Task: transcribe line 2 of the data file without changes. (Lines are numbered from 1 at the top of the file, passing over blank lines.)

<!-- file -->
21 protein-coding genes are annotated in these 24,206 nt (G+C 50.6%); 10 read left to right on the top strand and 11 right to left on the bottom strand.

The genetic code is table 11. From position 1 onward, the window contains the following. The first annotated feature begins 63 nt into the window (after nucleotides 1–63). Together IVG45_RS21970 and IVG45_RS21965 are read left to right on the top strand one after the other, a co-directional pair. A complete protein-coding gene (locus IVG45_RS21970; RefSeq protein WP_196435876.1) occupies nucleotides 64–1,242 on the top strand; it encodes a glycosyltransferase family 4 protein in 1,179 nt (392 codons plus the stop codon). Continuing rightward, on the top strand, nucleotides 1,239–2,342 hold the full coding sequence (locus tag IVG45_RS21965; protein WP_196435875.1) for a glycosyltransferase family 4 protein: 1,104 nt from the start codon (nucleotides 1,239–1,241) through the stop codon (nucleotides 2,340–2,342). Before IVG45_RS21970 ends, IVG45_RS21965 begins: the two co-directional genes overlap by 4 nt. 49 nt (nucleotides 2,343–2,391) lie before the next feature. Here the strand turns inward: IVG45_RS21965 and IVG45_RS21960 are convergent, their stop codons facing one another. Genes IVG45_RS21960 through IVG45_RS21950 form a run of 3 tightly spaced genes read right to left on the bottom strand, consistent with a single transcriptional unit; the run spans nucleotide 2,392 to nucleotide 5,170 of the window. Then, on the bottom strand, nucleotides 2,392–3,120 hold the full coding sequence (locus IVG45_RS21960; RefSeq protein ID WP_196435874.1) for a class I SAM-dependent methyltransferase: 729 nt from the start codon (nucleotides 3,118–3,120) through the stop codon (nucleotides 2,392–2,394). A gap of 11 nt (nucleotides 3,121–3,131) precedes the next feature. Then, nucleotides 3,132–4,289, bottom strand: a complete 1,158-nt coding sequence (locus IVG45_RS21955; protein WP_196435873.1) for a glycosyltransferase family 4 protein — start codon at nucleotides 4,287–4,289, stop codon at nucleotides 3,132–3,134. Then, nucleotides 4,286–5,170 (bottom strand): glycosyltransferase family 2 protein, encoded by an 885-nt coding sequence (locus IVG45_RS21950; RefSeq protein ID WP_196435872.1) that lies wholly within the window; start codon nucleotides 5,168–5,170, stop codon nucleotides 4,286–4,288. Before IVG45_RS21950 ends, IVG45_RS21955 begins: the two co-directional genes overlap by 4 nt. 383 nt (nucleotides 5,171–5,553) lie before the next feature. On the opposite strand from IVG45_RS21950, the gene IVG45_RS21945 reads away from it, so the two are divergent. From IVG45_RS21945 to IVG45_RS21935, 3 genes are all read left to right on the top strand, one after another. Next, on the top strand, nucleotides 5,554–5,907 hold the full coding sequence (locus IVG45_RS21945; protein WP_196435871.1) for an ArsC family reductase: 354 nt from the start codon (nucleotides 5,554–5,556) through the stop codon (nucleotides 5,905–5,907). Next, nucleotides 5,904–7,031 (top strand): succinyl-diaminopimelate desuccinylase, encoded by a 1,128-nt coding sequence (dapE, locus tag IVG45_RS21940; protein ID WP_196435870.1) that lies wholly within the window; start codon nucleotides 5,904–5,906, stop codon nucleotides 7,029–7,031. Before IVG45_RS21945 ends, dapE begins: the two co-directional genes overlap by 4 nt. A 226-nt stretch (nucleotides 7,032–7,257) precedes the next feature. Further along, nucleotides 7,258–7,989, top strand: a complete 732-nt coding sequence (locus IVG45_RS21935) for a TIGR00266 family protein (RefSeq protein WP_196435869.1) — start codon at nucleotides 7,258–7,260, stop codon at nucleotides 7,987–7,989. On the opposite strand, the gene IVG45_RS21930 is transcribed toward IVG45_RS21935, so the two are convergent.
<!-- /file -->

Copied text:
The genetic code is table 11. From position 1 onward, the window contains the following. The first annotated feature begins 63 nt into the window (after nucleotides 1–63). Together IVG45_RS21970 and IVG45_RS21965 are read left to right on the top strand one after the other, a co-directional pair. A complete protein-coding gene (locus IVG45_RS21970; RefSeq protein WP_196435876.1) occupies nucleotides 64–1,242 on the top strand; it encodes a glycosyltransferase family 4 protein in 1,179 nt (392 codons plus the stop codon). Continuing rightward, on the top strand, nucleotides 1,239–2,342 hold the full coding sequence (locus tag IVG45_RS21965; protein WP_196435875.1) for a glycosyltransferase family 4 protein: 1,104 nt from the start codon (nucleotides 1,239–1,241) through the stop codon (nucleotides 2,340–2,342). Before IVG45_RS21970 ends, IVG45_RS21965 begins: the two co-directional genes overlap by 4 nt. 49 nt (nucleotides 2,343–2,391) lie before the next feature. Here the strand turns inward: IVG45_RS21965 and IVG45_RS21960 are convergent, their stop codons facing one another. Genes IVG45_RS21960 through IVG45_RS21950 form a run of 3 tightly spaced genes read right to left on the bottom strand, consistent with a single transcriptional unit; the run spans nucleotide 2,392 to nucleotide 5,170 of the window. Then, on the bottom strand, nucleotides 2,392–3,120 hold the full coding sequence (locus IVG45_RS21960; RefSeq protein ID WP_196435874.1) for a class I SAM-dependent methyltransferase: 729 nt from the start codon (nucleotides 3,118–3,120) through the stop codon (nucleotides 2,392–2,394). A gap of 11 nt (nucleotides 3,121–3,131) precedes the next feature. Then, nucleotides 3,132–4,289, bottom strand: a complete 1,158-nt coding sequence (locus IVG45_RS21955; protein WP_196435873.1) for a glycosyltransferase family 4 protein — start codon at nucleotides 4,287–4,289, stop codon at nucleotides 3,132–3,134. Then, nucleotides 4,286–5,170 (bottom strand): glycosyltransferase family 2 protein, encoded by an 885-nt coding sequence (locus IVG45_RS21950; RefSeq protein ID WP_196435872.1) that lies wholly within the window; start codon nucleotides 5,168–5,170, stop codon nucleotides 4,286–4,288. Before IVG45_RS21950 ends, IVG45_RS21955 begins: the two co-directional genes overlap by 4 nt. 383 nt (nucleotides 5,171–5,553) lie before the next feature. On the opposite strand from IVG45_RS21950, the gene IVG45_RS21945 reads away from it, so the two are divergent. From IVG45_RS21945 to IVG45_RS21935, 3 genes are all read left to right on the top strand, one after another. Next, on the top strand, nucleotides 5,554–5,907 hold the full coding sequence (locus IVG45_RS21945; protein WP_196435871.1) for an ArsC family reductase: 354 nt from the start codon (nucleotides 5,554–5,556) through the stop codon (nucleotides 5,905–5,907). Next, nucleotides 5,904–7,031 (top strand): succinyl-diaminopimelate desuccinylase, encoded by a 1,128-nt coding sequence (dapE, locus tag IVG45_RS21940; protein ID WP_196435870.1) that lies wholly within the window; start codon nucleotides 5,904–5,906, stop codon nucleotides 7,029–7,031. Before IVG45_RS21945 ends, dapE begins: the two co-directional genes overlap by 4 nt. A 226-nt stretch (nucleotides 7,032–7,257) precedes the next feature. Further along, nucleotides 7,258–7,989, top strand: a complete 732-nt coding sequence (locus IVG45_RS21935) for a TIGR00266 family protein (RefSeq protein WP_196435869.1) — start codon at nucleotides 7,258–7,260, stop codon at nucleotides 7,987–7,989. On the opposite strand, the gene IVG45_RS21930 is transcribed toward IVG45_RS21935, so the two are convergent.